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Sublimation (phase transition)

About: Sublimation (phase transition) is a(n) research topic. Over the lifetime, 8201 publication(s) have been published within this topic receiving 126273 citation(s).
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Journal ArticleDOI
Murray S. Daw1, Michael I. Baskes1Institutions (1)
Abstract: We develop the embedded-atom method [Phys. Rev. Lett. 50, 1285 (1983)], based on density-functional theory, as a new means of calculating ground-state properties of realistic metal systems. We derive an expression for the total energy of a metal using the embedding energy from which we obtain several ground-state properties, such as the lattice constant, elastic constants, sublimation energy, and vacancy-formation energy. We obtain the embedding energy and accompanying pair potentials semiempirically for Ni and Pd, and use these to treat several problems: surface energy and relaxation of the (100), (110), and (111) faces; properties of H in bulk metal (H migration, binding of H to vacancies, and lattice expansion in the hydride phase); binding site and adsorption energy of hydrogen on (100), (110), and (111) surfaces; and lastly, fracture of Ni and the effects of hydrogen on the fracture. We emphasize problems with hydrogen and with surfaces because none of these can be treated with pair potentials. The agreement with experiment, the applicability to practical problems, and the simplicity of the technique make it an effective tool for atomistic studies of defects in metals.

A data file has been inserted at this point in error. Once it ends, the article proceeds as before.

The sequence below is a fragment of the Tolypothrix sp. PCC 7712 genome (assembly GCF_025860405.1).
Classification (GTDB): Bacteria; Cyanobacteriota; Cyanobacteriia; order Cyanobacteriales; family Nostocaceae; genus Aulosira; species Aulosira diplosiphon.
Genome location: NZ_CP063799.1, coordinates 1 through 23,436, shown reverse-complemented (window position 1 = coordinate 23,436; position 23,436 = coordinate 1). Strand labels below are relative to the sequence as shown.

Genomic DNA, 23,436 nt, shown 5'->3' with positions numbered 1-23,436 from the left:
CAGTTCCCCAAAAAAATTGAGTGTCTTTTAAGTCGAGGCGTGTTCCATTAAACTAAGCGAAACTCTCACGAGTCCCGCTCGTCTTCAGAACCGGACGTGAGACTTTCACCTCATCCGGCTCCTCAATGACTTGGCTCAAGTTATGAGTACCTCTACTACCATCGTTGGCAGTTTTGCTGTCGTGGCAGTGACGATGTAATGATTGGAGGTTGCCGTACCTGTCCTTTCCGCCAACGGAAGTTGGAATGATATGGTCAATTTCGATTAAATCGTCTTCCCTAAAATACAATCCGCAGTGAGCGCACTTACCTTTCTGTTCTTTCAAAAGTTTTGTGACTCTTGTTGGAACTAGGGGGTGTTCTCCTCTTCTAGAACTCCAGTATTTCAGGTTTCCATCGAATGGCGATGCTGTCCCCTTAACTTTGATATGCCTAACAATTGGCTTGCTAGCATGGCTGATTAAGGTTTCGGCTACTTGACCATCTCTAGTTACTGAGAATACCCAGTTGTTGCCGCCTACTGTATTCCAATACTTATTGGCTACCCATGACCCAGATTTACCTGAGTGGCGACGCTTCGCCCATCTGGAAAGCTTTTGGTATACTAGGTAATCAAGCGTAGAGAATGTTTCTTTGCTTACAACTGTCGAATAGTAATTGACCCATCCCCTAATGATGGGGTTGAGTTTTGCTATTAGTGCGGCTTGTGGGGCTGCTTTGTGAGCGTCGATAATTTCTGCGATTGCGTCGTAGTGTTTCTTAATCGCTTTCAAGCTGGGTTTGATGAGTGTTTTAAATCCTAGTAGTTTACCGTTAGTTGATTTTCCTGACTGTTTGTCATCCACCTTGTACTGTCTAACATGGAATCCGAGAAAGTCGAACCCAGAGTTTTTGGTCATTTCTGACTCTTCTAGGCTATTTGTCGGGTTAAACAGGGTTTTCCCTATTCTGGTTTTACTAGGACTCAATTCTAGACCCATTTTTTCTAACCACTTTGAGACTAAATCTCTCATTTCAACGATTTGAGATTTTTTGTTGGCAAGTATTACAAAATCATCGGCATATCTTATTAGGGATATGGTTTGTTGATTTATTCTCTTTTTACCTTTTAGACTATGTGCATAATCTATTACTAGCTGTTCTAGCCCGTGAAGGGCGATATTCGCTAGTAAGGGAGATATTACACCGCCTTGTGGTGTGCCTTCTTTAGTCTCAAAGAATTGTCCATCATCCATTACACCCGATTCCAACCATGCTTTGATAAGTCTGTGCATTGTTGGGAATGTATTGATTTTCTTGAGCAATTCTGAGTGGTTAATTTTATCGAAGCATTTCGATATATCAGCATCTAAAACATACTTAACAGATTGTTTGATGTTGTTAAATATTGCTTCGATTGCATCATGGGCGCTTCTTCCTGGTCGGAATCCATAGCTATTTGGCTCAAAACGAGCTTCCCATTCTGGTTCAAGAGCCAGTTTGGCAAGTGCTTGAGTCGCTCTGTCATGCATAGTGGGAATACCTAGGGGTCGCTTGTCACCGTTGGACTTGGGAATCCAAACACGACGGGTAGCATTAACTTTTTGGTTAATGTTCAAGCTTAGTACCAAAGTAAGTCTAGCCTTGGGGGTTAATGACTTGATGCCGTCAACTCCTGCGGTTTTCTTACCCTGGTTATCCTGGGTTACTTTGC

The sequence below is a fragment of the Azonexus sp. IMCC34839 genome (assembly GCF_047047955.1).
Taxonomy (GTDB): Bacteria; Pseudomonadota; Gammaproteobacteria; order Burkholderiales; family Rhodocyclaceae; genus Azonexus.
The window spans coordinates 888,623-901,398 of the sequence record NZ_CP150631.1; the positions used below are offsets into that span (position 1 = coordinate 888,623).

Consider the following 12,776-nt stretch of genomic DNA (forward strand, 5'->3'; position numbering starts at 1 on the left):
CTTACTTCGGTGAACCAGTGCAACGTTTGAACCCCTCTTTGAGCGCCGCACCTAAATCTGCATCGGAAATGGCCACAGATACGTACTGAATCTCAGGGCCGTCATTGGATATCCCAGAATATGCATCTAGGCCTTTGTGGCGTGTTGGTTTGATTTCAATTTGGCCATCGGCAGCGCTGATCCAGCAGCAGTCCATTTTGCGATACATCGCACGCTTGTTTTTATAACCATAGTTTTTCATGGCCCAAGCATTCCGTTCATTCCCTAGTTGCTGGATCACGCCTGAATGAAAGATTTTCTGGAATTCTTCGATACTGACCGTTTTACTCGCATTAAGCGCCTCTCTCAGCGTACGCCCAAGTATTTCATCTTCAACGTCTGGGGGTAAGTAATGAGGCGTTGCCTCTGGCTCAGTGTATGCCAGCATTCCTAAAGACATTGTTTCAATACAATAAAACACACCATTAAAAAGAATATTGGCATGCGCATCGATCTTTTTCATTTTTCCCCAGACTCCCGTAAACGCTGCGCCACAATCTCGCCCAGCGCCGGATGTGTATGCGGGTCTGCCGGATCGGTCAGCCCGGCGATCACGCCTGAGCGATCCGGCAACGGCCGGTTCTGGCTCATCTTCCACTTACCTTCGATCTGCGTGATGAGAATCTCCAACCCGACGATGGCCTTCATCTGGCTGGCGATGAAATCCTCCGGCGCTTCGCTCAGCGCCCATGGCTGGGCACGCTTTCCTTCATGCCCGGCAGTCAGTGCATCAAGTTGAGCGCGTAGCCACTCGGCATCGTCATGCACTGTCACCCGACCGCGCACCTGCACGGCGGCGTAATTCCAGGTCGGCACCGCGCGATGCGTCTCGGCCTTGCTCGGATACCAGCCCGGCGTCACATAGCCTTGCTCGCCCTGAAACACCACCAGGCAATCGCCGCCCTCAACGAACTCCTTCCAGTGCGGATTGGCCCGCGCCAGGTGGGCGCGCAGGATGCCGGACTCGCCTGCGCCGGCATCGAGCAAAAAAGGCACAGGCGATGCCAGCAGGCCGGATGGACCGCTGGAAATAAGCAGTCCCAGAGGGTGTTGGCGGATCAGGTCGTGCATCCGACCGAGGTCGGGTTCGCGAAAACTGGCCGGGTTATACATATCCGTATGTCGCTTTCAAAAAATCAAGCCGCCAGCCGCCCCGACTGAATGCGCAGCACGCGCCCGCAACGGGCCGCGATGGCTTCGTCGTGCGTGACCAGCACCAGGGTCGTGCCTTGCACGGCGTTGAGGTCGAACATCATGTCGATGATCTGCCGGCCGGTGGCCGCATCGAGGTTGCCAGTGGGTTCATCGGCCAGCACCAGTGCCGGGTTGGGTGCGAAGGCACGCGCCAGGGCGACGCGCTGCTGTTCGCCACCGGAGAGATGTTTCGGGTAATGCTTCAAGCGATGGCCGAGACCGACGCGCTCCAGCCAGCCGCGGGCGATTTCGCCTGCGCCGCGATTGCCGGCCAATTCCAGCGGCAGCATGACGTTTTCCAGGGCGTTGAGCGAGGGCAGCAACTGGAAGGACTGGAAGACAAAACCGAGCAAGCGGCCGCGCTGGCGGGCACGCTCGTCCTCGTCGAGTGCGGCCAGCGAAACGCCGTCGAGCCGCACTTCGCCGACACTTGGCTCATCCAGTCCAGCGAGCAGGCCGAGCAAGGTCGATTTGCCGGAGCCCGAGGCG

5,395 citations

Journal ArticleDOI
Abstract: Highly efficient perovskite solar cells have been fabricated by using room-temperature deposition processes. The cells are based on a layer of methylammonium lead iodide perovskite that is prepared by sublimation in a high-vacuum chamber and sandwiched between two thin organic charge-transport layers.

1,219 citations

Journal ArticleDOI
Abstract: The available data on solid solubilities of impurity elements in germanium and silicon are summarized in the form of solidus or solvus curves. New solubility data are presented for the lead-germanium, zinc-germanium, indium-germanium, antimony-silicon, gallium-silicon and aluminum-silicon systems. The correlation of the solid solubilities with the heats of sublimation and the atom sizes of the impurity elements is considered.

1,210 citations

Journal ArticleDOI
Abstract: The van der Waals' potentials used for interactions between carbon and hydrogen in both aliphatic and aromatic systems have been improved from those available in MM2, and the new values are used in MM3. The atoms are slightly larger and somewhat softer than they were with MM2. These values were optimized by fitting to the crystal parameters (six cell constants) and the heats of sublimation for the normal alkanes from C6 to C,,, plus C,2, and also diamond, graphite, benzene, biphenyl, and hexamethylbenzene, in addition to fitting structural and energy data on congested molecules as reported earlier. The parameters developed give good crystal structures and heats of sublimation for these molecules. Biphenyl is calculated to be twisted about 40' in the gas phase, but lattice forces cause it to flatten into a planar conformation in the crystal.

816 citations

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